from The American Heritage® Dictionary of the English Language, 4th Edition
- n. A supporter of capitalism.
- n. An investor of capital in business, especially one having a major financial interest in an important enterprise.
- n. A person of great wealth.
- adj. Capitalistic.
from Wiktionary, Creative Commons Attribution/Share-Alike License
- adj. Of, or pertaining to, capitalism.
- adj. Supporting or endorsing capitalism.
- n. A person who is a supporter of capitalism (Wikipedia).
- n. An owner of (considerable amount of) capital (Wikipedia).
from the GNU version of the Collaborative International Dictionary of English
- n. One who has capital; one who has money for investment, or money invested; esp. a person of large property, which is employed in business.
from The Century Dictionary and Cyclopedia
- n. One who has capital; especially, a man of large property which is or may be employed in business.
from WordNet 3.0 Copyright 2006 by Princeton University. All rights reserved.
- adj. of or relating to capitalism or capitalists
- adj. favoring or practicing capitalism
- n. a conservative advocate of capitalism
- n. a person who invests capital in a business (especially a large business)
Sorry, no etymologies found.
For Mao, however, the term capitalist was used to describe anyone he disliked, many of whom had little or no property.
The term capitalist revolution is being used in this context to denote and elucidate the emergence and the taking root of trade liberalization and fiscal decentralization in China.
CA: You started talking in recent years about this term capitalist philanthropy.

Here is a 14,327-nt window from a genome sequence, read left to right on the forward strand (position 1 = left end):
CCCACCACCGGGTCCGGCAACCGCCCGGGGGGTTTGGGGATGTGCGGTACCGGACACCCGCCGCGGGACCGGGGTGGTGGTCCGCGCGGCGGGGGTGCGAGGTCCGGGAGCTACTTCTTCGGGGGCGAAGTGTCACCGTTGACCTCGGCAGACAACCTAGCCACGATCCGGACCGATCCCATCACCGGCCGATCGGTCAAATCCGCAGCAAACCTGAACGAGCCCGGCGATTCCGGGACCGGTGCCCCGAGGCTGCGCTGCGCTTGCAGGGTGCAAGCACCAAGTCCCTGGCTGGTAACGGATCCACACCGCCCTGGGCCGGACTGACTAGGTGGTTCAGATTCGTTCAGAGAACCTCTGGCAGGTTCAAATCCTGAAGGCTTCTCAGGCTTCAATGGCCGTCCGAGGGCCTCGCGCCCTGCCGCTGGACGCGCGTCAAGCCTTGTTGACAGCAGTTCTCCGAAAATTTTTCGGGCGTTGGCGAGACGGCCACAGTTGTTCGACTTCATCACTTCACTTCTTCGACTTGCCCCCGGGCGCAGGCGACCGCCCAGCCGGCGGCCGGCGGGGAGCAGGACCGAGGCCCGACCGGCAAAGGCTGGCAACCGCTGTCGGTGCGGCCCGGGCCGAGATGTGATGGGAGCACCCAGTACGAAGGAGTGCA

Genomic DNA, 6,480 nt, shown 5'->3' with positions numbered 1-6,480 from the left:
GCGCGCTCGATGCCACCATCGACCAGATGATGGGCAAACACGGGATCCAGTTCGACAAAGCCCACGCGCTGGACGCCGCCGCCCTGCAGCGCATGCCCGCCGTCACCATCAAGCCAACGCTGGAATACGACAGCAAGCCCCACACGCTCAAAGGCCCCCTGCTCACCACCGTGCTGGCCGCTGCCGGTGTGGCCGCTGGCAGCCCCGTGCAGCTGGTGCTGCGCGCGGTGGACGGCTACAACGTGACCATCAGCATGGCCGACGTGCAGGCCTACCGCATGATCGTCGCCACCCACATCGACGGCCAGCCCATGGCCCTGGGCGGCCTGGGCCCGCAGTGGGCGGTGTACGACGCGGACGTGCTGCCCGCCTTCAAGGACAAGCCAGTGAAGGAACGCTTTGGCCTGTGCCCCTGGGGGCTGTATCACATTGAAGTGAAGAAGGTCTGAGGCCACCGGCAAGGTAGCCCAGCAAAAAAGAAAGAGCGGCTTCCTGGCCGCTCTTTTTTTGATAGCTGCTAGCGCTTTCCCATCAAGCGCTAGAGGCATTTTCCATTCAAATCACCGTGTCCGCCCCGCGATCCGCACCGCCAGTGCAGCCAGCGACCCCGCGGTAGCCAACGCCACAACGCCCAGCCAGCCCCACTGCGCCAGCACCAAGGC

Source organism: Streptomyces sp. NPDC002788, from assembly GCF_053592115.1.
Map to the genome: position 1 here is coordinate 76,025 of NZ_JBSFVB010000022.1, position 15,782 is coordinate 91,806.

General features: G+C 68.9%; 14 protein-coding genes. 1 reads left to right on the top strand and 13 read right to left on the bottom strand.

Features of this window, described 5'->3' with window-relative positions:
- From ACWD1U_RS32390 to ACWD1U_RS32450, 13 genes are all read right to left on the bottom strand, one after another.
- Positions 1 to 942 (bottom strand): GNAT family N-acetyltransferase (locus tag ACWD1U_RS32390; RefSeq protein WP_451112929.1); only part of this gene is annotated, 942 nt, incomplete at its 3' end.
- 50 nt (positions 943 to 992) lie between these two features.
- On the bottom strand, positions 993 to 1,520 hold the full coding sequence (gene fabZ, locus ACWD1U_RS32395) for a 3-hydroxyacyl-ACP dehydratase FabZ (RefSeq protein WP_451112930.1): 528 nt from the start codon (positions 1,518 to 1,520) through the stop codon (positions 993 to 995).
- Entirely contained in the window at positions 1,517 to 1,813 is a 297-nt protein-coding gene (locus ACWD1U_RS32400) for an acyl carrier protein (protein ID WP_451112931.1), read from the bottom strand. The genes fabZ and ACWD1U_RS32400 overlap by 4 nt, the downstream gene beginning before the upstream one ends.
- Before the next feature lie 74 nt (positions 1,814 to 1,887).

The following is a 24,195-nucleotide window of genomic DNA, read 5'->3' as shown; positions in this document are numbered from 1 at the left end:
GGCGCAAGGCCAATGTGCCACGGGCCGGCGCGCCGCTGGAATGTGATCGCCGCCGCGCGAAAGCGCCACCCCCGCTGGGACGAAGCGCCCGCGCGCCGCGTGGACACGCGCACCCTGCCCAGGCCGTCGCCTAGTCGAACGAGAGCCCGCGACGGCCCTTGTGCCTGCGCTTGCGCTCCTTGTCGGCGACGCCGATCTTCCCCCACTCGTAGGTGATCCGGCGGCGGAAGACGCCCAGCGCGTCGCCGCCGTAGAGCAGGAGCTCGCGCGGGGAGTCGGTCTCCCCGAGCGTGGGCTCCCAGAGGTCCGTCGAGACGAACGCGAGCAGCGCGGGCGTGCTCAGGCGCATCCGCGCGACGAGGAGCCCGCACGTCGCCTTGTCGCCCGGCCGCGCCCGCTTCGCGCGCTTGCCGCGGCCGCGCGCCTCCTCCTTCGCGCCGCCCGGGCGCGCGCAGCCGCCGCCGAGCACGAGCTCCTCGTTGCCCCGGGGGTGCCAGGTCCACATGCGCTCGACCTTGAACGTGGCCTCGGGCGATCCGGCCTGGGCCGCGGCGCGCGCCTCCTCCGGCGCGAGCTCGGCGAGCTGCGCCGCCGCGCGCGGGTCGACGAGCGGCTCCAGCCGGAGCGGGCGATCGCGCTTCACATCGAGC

Venezuelan President Hugo Chavez is looking to confront the United States, which he calls a capitalist, imperialist model of democracy.
Then, I picked some old friends who were not historians; one's what we refer to as a capitalist reptile.
Some men have been found to denounce and deride the modern system -- what they call the capitalist system.
… Our existing system, what I call a capitalist world-economy, has been in existence for some 500 years and has for at least a century encompassed the entire globe.
Are'nt the VC's the epitome of the success of what we call the capitalist economy. inflection looming/upon (albeit a huge one) the VC landscape.
The "capitalist" is not such a dreadful sinner as some people think.
It may be that Merkel finds that Muslims are not so easily buying into the decadence of consumption and consumerism that are representative of a culture grounded in capitalist principles more than Christian ones.
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